The book has sold in the low three figures; I'm just a poor marketer of my own work; I'd rather write and work on the computer than go out to hustle book sales. It's my fatal flaw, I'm afraid.

The summer I published my book, I also discovered blogging; my first blog Ask eFatLady still exists, but I haven't posted much there lately.

Last year, I branched out into domaining (learning enough tech stuff to set up blogs with real domain names and add neat features, like Feedburner and StatCounter, but not enough to earn a living), and now I am in the process of developing into a forum, which exists solely because some poetry sites would rather censor unpopular viewpoints rather than engage in constructive debates.

I'm not a poet, per se, but I like reading it. However, I'm finding that I'm not liking much modern poetry, which seems pretentious, boring, and self-aggrandizing. Anyway, that's another story.

But I started to think about the writing field in general; I have concluded that, overall, the literary gatekeepers, more interested in profit, haven't been doing all that well discovering great literature. Three recent great books come to mind: Angela's Ashes, The Kite Runner, and A Thousand Splendid Suns--a pretty pathetic record.

A few weeks ago, an idea popped into my head: why not simply post my novel? Create another blog, slap some ads on it, and I'm good to go. Publish a chapter or two a week and forget about offending some unknown gatekeeper. Instead, become a queen of my own domain.

I'm not going to go out on a limb and say that my work is great--it's not. I just want a break, but if I wait around for someone else to give my work a chance, I'll grow very old, and What Happens When the Fat Lady Sings will remain in the drawer for my heirs to toss away after I die.

At least here in cyberspace, perhaps someone will find my novel and read all or parts of it; a small audience is better than no audience. My work will be out there.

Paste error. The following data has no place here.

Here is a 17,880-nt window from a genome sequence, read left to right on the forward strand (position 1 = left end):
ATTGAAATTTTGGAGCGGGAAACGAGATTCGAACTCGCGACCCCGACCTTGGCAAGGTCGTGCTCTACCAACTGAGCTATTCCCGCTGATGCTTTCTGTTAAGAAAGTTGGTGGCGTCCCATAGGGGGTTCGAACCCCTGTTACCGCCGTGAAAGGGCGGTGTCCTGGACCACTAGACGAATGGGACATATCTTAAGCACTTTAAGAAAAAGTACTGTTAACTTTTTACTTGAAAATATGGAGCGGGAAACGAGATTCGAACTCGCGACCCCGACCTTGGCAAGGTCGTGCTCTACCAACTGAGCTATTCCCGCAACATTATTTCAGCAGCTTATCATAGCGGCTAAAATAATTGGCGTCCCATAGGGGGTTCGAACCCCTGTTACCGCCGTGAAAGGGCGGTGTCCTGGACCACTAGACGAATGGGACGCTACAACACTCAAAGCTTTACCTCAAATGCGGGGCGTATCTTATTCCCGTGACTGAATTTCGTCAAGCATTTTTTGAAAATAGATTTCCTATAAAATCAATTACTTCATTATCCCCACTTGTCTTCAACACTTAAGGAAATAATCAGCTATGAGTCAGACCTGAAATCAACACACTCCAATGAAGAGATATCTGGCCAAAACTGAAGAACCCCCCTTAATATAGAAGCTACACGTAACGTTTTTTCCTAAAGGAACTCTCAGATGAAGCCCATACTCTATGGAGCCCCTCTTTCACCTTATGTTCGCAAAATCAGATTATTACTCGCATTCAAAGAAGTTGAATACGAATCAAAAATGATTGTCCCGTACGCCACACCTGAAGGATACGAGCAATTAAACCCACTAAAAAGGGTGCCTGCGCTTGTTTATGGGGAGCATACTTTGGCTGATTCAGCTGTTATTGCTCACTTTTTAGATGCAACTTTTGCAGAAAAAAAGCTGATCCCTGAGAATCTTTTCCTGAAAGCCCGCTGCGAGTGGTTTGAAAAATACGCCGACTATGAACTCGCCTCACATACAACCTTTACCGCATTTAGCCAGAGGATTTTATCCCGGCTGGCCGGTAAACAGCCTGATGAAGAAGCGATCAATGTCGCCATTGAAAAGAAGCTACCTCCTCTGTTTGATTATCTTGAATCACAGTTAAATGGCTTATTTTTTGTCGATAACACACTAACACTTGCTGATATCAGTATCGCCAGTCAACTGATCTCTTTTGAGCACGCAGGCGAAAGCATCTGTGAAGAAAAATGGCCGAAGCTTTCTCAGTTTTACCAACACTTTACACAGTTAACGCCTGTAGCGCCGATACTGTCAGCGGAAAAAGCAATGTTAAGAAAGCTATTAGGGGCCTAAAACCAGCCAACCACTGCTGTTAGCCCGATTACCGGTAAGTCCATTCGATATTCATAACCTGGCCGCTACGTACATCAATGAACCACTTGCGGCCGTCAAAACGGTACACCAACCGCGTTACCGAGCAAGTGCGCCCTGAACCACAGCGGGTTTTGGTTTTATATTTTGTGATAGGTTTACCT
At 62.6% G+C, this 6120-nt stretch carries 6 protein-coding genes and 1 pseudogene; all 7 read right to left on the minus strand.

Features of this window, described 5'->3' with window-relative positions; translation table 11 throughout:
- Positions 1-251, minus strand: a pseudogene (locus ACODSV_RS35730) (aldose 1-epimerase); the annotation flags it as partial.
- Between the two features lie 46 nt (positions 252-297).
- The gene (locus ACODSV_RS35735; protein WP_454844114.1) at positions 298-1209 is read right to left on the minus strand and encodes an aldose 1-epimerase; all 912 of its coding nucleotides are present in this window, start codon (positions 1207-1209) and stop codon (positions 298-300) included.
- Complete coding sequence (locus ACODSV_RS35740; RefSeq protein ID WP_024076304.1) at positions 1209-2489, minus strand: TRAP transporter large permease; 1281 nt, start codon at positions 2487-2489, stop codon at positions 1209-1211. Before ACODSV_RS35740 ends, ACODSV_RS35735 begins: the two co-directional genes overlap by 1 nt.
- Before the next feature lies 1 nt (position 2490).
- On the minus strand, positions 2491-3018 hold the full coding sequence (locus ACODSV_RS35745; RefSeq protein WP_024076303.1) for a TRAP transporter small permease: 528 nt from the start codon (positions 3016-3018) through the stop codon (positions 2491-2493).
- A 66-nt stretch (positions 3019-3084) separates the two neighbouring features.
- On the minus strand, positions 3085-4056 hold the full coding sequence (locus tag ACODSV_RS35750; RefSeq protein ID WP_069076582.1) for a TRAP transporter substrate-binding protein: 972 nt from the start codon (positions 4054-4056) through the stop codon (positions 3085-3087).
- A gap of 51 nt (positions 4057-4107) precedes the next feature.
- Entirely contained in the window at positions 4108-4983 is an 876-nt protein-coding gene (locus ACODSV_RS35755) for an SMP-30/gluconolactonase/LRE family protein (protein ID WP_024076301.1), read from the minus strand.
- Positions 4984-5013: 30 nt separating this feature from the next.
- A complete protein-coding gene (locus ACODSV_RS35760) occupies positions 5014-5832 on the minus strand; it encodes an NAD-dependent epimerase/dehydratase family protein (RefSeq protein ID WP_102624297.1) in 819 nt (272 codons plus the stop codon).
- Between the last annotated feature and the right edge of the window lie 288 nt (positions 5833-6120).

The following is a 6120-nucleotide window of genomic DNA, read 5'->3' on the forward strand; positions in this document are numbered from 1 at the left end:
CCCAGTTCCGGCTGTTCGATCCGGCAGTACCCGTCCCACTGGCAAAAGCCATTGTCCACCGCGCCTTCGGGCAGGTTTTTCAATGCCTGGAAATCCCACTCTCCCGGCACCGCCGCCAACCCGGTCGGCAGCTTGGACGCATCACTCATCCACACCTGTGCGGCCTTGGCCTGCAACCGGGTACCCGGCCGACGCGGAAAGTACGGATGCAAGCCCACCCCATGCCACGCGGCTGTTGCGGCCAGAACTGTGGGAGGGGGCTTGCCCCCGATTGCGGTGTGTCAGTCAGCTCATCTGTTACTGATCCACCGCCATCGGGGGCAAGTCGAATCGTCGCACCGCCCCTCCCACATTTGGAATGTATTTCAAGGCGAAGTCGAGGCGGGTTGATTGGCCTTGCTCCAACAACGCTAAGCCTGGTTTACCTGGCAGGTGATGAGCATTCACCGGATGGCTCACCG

One thing I have learned as a domainer:

Fresh content, even ordinary content, is king--in this case, queen?

And What Happens When the Fat Lady Sings IS 750 pages of unused content--a domainer's heaven.

So, for better or worse, each week I'll be posting (from the 2001 version) a chapter (or two) per week--until all 175 chapters have been posted, the cyber version of a serial.

I will not be revising (except to run the posts through a quick spell check), so it may be be a wild ride, indeed. Since 2001, my style has changed somewhat.

Will I eventually be publishing the longer works of other writers?

Maybe, maybe not.

This little press may end up being a one-trick pony.

However, I will soon be setting up an e-zine called Quill Distillery. In that 'zine, I will be publishing the best work (fiction, poetry, non-fiction, and drama) I can find. Publication will probably be irregular because when I don't find quality work, either by friend or foe, I won't publish. Period.

Check back here for new chapters of my novel.

Sunday, March 9, 2008

Just Pluggin' Along...

Today, as I was cleaning out my work area, I found the above November 24, 1993, Pluggers cartoon.

So true! Note the typewriter (though I was already using computer technology for my writing: a computer, a state-of-the-art Toshiba "laptop," 20 MEG hard drive, loaded with WordPerfect 5.0).

Writers tend to be pack rats, and I'm the worst kind, but this cartoon is a scrap that I'm glad I saved. Back in 1993, I didn't have a scanner, and the internet was pretty much the milieu of computer fanatics and people who wrote strange computer codes.

I probably intended to tack this cartoon onto a cork board, but obviously never got around to it.

My first printer, which cost $400.00, was a NEC dot matrix which required spooled (fan-fold) paper and a degree in engineering to figure out how to thread it. In fact, I still have it. You think the Smithsonian might like to have it? For its time, it was a great machine; the print was clear and the ribbon lasted forever. A lot of old manuscripts printed from that NEC are still around.

Yesterday, I bought an HP Color LaserJet 2600n for under $150.00--a breeze to set up. It's a big duffer, but well worth the space; it is connected (through a router) to three computers (why do two people need three computers, anyway?).

Yesterday I received an encouraging personalized rejection from a huge literary agency--such is life.

All I need is one agent who's passionate about my memoir.

So I'll just continue to plug along, playing with new geegaws...


Thursday, March 6, 2008

Off-Topic: Supporting Hillary Rodham Clinton

As a Pennsylvania resident, I have decided to support Hillary Clinton.

I am NOT adamantly against Barack Obama, and if he is ultimately selected as the Democratic candidate, I will support him fully and enthusiastically. I like him, but I just feel it's Hillary's time.